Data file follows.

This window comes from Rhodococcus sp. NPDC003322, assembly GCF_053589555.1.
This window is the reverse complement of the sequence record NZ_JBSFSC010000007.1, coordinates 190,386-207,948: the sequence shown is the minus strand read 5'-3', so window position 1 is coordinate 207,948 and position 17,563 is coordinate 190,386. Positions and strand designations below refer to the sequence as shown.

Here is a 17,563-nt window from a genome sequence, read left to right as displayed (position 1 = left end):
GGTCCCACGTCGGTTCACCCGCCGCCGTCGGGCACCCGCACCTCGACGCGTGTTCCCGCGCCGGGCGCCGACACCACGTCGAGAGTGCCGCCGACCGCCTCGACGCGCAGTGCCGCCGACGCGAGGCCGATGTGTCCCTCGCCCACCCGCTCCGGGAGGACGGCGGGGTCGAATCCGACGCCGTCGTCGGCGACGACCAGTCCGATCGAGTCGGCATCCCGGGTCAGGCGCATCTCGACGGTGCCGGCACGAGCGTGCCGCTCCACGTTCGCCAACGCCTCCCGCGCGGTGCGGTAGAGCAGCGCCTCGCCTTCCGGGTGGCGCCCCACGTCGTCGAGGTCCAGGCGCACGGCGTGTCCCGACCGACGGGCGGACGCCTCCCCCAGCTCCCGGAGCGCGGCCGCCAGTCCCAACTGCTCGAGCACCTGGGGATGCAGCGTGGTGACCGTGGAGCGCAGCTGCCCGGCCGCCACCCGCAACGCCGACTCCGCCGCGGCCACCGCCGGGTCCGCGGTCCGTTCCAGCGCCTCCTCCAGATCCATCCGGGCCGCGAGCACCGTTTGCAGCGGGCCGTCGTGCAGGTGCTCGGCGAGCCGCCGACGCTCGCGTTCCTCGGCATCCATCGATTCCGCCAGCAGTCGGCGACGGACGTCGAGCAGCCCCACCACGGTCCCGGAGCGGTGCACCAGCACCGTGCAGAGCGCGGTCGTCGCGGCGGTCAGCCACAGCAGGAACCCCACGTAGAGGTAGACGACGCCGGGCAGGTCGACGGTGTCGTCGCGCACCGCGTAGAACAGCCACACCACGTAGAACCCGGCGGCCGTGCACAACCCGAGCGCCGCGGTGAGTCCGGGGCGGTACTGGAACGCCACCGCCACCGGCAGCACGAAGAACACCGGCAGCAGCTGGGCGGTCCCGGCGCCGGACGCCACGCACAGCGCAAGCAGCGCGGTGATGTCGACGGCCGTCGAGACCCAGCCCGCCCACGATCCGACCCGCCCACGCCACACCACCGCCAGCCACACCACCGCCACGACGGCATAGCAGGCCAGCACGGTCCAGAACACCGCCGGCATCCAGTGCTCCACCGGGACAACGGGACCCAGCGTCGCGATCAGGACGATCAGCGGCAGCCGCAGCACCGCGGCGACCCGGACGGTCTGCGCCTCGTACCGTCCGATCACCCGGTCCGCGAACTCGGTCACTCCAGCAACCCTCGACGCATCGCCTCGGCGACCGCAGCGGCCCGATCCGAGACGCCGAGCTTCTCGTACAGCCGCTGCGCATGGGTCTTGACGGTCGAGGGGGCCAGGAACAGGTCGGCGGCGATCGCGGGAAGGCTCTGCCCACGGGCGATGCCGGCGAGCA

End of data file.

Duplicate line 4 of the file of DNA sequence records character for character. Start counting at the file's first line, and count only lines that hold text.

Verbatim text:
GGTCCCACGTCGGTTCACCCGCCGCCGTCGGGCACCCGCACCTCGACGCGTGTTCCCGCGCCGGGCGCCGACACCACGTCGAGAGTGCCGCCGACCGCCTCGACGCGCAGTGCCGCCGACGCGAGGCCGATGTGTCCCTCGCCCACCCGCTCCGGGAGGACGGCGGGGTCGAATCCGACGCCGTCGTCGGCGACGACCAGTCCGATCGAGTCGGCATCCCGGGTCAGGCGCATCTCGACGGTGCCGGCACGAGCGTGCCGCTCCACGTTCGCCAACGCCTCCCGCGCGGTGCGGTAGAGCAGCGCCTCGCCTTCCGGGTGGCGCCCCACGTCGTCGAGGTCCAGGCGCACGGCGTGTCCCGACCGACGGGCGGACGCCTCCCCCAGCTCCCGGAGCGCGGCCGCCAGTCCCAACTGCTCGAGCACCTGGGGATGCAGCGTGGTGACCGTGGAGCGCAGCTGCCCGGCCGCCACCCGCAACGCCGACTCCGCCGCGGCCACCGCCGGGTCCGCGGTCCGTTCCAGCGCCTCCTCCAGATCCATCCGGGCCGCGAGCACCGTTTGCAGCGGGCCGTCGTGCAGGTGCTCGGCGAGCCGCCGACGCTCGCGTTCCTCGGCATCCATCGATTCCGCCAGCAGTCGGCGACGGACGTCGAGCAGCCCCACCACGGTCCCGGAGCGGTGCACCAGCACCGTGCAGAGCGCGGTCGTCGCGGCGGTCAGCCACAGCAGGAACCCCACGTAGAGGTAGACGACGCCGGGCAGGTCGACGGTGTCGTCGCGCACCGCGTAGAACAGCCACACCACGTAGAACCCGGCGGCCGTGCACAACCCGAGCGCCGCGGTGAGTCCGGGGCGGTACTGGAACGCCACCGCCACCGGCAGCACGAAGAACACCGGCAGCAGCTGGGCGGTCCCGGCGCCGGACGCCACGCACAGCGCAAGCAGCGCGGTGATGTCGACGGCCGTCGAGACCCAGCCCGCCCACGATCCGACCCGCCCACGCCACACCACCGCCAGCCACACCACCGCCACGACGGCATAGCAGGCCAGCACGGTCCAGAACACCGCCGGCATCCAGTGCTCCACCGGGACAACGGGACCCAGCGTCGCGATCAGGACGATCAGCGGCAGCCGCAGCACCGCGGCGACCCGGACGGTCTGCGCCTCGTACCGTCCGATCACCCGGTCCGCGAACTCGGTCACTCCAGCAACCCTCGACGCATCGCCTCGGCGACCGCAGCGGCCCGATCCGAGACGCCGAGCTTCTCGTACAGCCGCTGCGCATGGGTCTTGACGGTCGAGGGGGCCAGGAACAGGTCGGCGGCGATCGCGGGAAGGCTCTGCCCACGGGCGATGCCGGCGAGCA